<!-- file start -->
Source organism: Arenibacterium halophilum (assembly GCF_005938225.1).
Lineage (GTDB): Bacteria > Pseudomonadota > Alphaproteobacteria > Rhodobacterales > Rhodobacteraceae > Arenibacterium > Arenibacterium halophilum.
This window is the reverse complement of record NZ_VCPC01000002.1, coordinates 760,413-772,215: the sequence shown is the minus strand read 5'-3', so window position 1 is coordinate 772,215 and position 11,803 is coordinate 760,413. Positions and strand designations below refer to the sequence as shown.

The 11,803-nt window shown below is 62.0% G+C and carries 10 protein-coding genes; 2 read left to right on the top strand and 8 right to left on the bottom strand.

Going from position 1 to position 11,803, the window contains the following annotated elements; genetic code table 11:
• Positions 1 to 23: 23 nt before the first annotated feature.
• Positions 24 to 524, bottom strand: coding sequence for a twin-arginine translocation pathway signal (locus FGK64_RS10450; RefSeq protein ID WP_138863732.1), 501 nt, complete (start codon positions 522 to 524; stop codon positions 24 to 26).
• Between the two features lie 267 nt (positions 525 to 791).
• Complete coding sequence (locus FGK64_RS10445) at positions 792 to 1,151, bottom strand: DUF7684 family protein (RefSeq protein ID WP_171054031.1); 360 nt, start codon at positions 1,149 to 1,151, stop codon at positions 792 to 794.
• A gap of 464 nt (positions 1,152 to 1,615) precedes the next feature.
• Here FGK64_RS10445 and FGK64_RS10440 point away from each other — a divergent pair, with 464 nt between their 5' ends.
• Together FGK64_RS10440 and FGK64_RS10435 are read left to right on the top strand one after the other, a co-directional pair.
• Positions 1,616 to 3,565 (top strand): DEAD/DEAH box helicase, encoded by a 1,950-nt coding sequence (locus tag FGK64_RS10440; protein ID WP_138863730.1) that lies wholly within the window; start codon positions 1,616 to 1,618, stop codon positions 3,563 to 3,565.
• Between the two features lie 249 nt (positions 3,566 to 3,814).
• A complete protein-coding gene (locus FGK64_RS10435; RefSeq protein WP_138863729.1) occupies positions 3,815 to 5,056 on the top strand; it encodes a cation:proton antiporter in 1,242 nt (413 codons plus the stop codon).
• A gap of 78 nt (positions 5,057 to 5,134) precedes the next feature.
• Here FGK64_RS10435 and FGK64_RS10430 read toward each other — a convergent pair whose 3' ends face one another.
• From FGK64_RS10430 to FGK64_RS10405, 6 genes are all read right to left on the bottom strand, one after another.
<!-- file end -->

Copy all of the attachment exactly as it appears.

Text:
Source organism: Arenibacterium halophilum (assembly GCF_005938225.1).
Lineage (GTDB): Bacteria > Pseudomonadota > Alphaproteobacteria > Rhodobacterales > Rhodobacteraceae > Arenibacterium > Arenibacterium halophilum.
This window is the reverse complement of record NZ_VCPC01000002.1, coordinates 760,413-772,215: the sequence shown is the minus strand read 5'-3', so window position 1 is coordinate 772,215 and position 11,803 is coordinate 760,413. Positions and strand designations below refer to the sequence as shown.

The 11,803-nt window shown below is 62.0% G+C and carries 10 protein-coding genes; 2 read left to right on the top strand and 8 right to left on the bottom strand.

Going from position 1 to position 11,803, the window contains the following annotated elements; genetic code table 11:
• Positions 1 to 23: 23 nt before the first annotated feature.
• Positions 24 to 524, bottom strand: coding sequence for a twin-arginine translocation pathway signal (locus FGK64_RS10450; RefSeq protein ID WP_138863732.1), 501 nt, complete (start codon positions 522 to 524; stop codon positions 24 to 26).
• Between the two features lie 267 nt (positions 525 to 791).
• Complete coding sequence (locus FGK64_RS10445) at positions 792 to 1,151, bottom strand: DUF7684 family protein (RefSeq protein ID WP_171054031.1); 360 nt, start codon at positions 1,149 to 1,151, stop codon at positions 792 to 794.
• A gap of 464 nt (positions 1,152 to 1,615) precedes the next feature.
• Here FGK64_RS10445 and FGK64_RS10440 point away from each other — a divergent pair, with 464 nt between their 5' ends.
• Together FGK64_RS10440 and FGK64_RS10435 are read left to right on the top strand one after the other, a co-directional pair.
• Positions 1,616 to 3,565 (top strand): DEAD/DEAH box helicase, encoded by a 1,950-nt coding sequence (locus tag FGK64_RS10440; protein ID WP_138863730.1) that lies wholly within the window; start codon positions 1,616 to 1,618, stop codon positions 3,563 to 3,565.
• Between the two features lie 249 nt (positions 3,566 to 3,814).
• A complete protein-coding gene (locus FGK64_RS10435; RefSeq protein WP_138863729.1) occupies positions 3,815 to 5,056 on the top strand; it encodes a cation:proton antiporter in 1,242 nt (413 codons plus the stop codon).
• A gap of 78 nt (positions 5,057 to 5,134) precedes the next feature.
• Here FGK64_RS10435 and FGK64_RS10430 read toward each other — a convergent pair whose 3' ends face one another.
• From FGK64_RS10430 to FGK64_RS10405, 6 genes are all read right to left on the bottom strand, one after another.